In bar 3 and 4, Miles plays a riff in C-Mixolydian (C-D-E-F-G-A-A#) starting on the A and ending on the E. This little riff is played when the C7
chord (C-E-G-A#) is played. As you can see, the C7 perfectly fits the 1-3-5-7 chord rule on the C-Mixolydian.
I think starting on the A is fine since it is not in the C7 chord and therefore brings some flavour. The ending on E is nicely chosen since the chord
progression ends in FMaj7 (F-A-C-E). That E is the 7th note in FMaj7 and really pushes to the root.

Bar 5 and 6 gives another riff in C-Mixolydian (C-D-E-F-G-A-A#). While the song ‘rests’ on the FMaj7 chord it’s good to not have too many exciting
things happen. The notes in C-Mixolydian perfectly mix with FMaj7.

Then the chord progression moves to Fmin7 (which is a kind of standard maj to min move) and Miles plays here a C and G in the same way as
he played a D and A. Kind of a repetition in the riff. Still within the C-Mixolydian boundaries but you feel there is going to move something.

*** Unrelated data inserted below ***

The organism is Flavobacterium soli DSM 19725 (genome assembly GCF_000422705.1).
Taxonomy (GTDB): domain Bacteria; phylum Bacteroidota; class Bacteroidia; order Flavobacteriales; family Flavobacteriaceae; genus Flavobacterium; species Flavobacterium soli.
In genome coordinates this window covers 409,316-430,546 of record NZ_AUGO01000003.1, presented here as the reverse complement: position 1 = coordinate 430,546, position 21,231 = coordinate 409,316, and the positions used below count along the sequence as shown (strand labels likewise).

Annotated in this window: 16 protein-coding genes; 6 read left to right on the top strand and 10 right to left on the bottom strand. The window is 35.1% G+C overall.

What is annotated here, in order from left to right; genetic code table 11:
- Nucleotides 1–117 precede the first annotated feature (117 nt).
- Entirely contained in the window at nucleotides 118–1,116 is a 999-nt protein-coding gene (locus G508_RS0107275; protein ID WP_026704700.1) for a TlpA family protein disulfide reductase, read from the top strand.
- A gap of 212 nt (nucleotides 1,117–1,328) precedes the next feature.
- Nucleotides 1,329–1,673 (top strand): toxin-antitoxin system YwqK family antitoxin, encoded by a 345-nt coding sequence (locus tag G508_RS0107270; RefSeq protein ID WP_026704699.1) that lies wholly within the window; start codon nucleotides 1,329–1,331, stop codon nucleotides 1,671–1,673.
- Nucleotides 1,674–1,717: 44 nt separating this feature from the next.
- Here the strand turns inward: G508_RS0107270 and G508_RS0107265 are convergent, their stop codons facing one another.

Important is that we can recognise a standard ii-V-I progression in bar 7-8-9:
ii – Fmin7 (F-G#-C-Eb)
V – Bb7 (Bb-D-F-G#)
I – EbMaj7 (Eb-Bb-G-D)
This is perfect for a Eb Mixolydian scale (Eb-F-G-G#-Bb-C-C#).

Miles ends with a riff (that he repeates in every verse) on the turn-around:
Dm7/5-:D-F-G#-C
G7:G-B-D-F
This riff is a in D-Dorian (D-E-F-G-A-B-C-D) with some notes added (e.g. the G# in bar 12 – 5th note, this G# also appears in the Dm7/5-)
ending on the C which is off course the perfect step to the next verse.

Verse 2

In bar 15-17 a riff C-Mixolydian (C-D-E-F-G-A-A#) starting on A and ending on C.

Bar 19 and a part of bar 20: F-(G#)-C repeated note riff. The G# is an odd note, hinting maybe at the Eb mix scale that follows.
Bar 20 a harmonic note sequence to the G, then to F# and then to F

Verse 3

Some nice examples of this song. A piano player that explains really well how to build up a solo:

I like this version as well:

And Keith Jarett going wild:

Leave a Reply

Your email address will not be published. Required fields are marked *

Please Enter: * Time limit is exhausted. Please reload the CAPTCHA.